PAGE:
The Unity Worthy of Our Calling – 4
1. “There is...one Lord.” This is the claim that will either put you in a gospel meeting or in an indignation meeting!
a. It worked out that way when Paul was at Ephesus, as Luke vividly describes for us in Acts 19.
b. On the one hand, in the hall of Tyrannus every day from 11 in the morning until 4 in the afternoon, Paul reasons with people about the kingdom. This continues for two years, so that all in Asia hear the word of the Lord (Acts 19:9-10).
c. On the other hand, an enraged and confused crowd rushes together into the city’s 25,000 seat theater, dragging with them two of Paul’s companions. For two solid hours they all cry out with one voice, “Great is Artemis of the Ephesians!” (Acts 19:28-34).
d. What’s at issue in these two very different meetings? Who is Lord!
2. Yet, when divisiveness is threatening, “there is one Lord” is the argument the New Testament uses for unity!
a. When the Corinthians are choosing up sides in personality cliques, Paul appeals to them “by the name of our Lord Jesus Christ” that there be no divisions (1 Cor. 1:10).
b. When what does and doesn’t constitute association with an idol is becoming an issue, he reminds them that for us there is “one Lord, Jesus Christ, through whom are all things and through whom we exist” (1 Cor. 8:6).
c. When members of the body are turning spiritual gifts into ways of getting attention and occasions for jealousy, he points out that “there are varieties of service, but the same Lord” (1 Cor. 12:5).
3. This is the pivotal fact in Ephesians 4:4-6, the truth upon which so much else turns. We will pursue the thought by examining the three phrases that are used in Ephesians to convey the significance of the lordship of Christ: “the Lord,” “one Lord,” and “our Lord.”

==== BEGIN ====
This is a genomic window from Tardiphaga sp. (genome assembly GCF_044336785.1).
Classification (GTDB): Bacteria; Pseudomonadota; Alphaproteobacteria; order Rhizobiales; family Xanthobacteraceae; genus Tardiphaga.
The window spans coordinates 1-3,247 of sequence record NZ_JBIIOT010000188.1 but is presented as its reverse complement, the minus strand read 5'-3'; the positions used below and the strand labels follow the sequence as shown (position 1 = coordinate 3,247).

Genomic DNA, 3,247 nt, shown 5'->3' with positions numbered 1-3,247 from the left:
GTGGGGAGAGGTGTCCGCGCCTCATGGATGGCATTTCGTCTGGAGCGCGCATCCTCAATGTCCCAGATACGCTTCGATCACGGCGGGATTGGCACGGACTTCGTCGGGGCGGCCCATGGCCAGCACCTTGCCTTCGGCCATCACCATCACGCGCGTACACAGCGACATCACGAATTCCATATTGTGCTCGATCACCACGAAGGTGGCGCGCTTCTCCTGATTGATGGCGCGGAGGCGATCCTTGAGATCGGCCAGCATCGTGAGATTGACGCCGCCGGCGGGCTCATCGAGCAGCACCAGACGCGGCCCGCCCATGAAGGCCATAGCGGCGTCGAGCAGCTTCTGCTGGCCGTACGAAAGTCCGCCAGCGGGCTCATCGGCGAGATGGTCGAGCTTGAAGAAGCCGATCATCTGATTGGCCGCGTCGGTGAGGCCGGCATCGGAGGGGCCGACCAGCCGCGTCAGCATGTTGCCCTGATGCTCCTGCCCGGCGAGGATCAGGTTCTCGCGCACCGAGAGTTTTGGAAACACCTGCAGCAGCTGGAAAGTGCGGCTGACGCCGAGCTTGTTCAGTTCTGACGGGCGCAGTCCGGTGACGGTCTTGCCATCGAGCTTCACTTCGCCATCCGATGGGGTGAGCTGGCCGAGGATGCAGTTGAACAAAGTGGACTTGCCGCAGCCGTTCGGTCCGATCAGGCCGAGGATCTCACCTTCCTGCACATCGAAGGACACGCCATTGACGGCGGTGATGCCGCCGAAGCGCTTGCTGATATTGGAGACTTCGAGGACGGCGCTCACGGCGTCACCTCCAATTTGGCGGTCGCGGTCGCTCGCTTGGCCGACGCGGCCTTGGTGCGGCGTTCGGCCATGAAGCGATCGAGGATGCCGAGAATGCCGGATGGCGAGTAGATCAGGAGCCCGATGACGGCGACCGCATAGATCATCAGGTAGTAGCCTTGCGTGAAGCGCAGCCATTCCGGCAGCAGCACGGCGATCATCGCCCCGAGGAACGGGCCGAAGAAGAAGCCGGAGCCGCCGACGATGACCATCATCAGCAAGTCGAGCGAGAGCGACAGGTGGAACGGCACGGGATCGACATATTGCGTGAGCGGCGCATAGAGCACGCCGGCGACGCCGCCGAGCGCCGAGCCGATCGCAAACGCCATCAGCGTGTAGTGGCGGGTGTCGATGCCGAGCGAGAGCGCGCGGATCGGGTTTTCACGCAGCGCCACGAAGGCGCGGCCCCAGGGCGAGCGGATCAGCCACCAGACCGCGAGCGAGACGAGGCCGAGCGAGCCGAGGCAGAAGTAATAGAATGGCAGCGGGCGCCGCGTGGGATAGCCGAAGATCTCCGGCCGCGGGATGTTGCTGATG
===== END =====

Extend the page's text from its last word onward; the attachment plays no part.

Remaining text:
1. The Lord (Ephesians 1:2, 15; 2:21; 4:1)
a. The readers of the letter were accustomed to hearing the term for “lord” used in meaningful connections in everyday life.
i. Sometimes it referred to the head of the family (cf. 1 Pet. 3:6). It could be used as a polite way of expressing courtesy, or as a means of showing respect.
ii. Sometimes the term was used of the owner and master of the house (cf. Mk. 12:9; Eph. 6:5). It carried with it overtones of the legal and proper right of say-so that comes from undisputed ownership.
iii. Sometimes the word spoke of the majesty and sovereignty of a ruler (cf. Acts 25:26). It has been said that there was no Greek word so clothed with authority as “lord.” Thayer says it literally means “one who has the power of deciding.”
b. Two special circumstances at Ephesus, though, would have made the mention of “the Lord” strike home with special force.
i. There was a synagogue there where Jewish citizens gathered for the reading of the law and prophets and the writings. That’s where Paul first went to speak boldly about the Lord (Acts 19:8).
(1) But the Greek translation of the Old Testament uses “Lord” more that 6,000 times to stand for the memorial name of God, and the New Testament uses it the same way at least 150 times.
(2) It is the word used to used to express the eternal power and divine nature of the living God who has dominion over his creation.
(3) When Jews heard Jesus called “the Lord,” they would not have missed the point: the continuing power and honor of their God was being ascribed to him!
ii. But there was also at Ephesus the magnificent “temple of the great goddess Artemis” (Acts 19:27).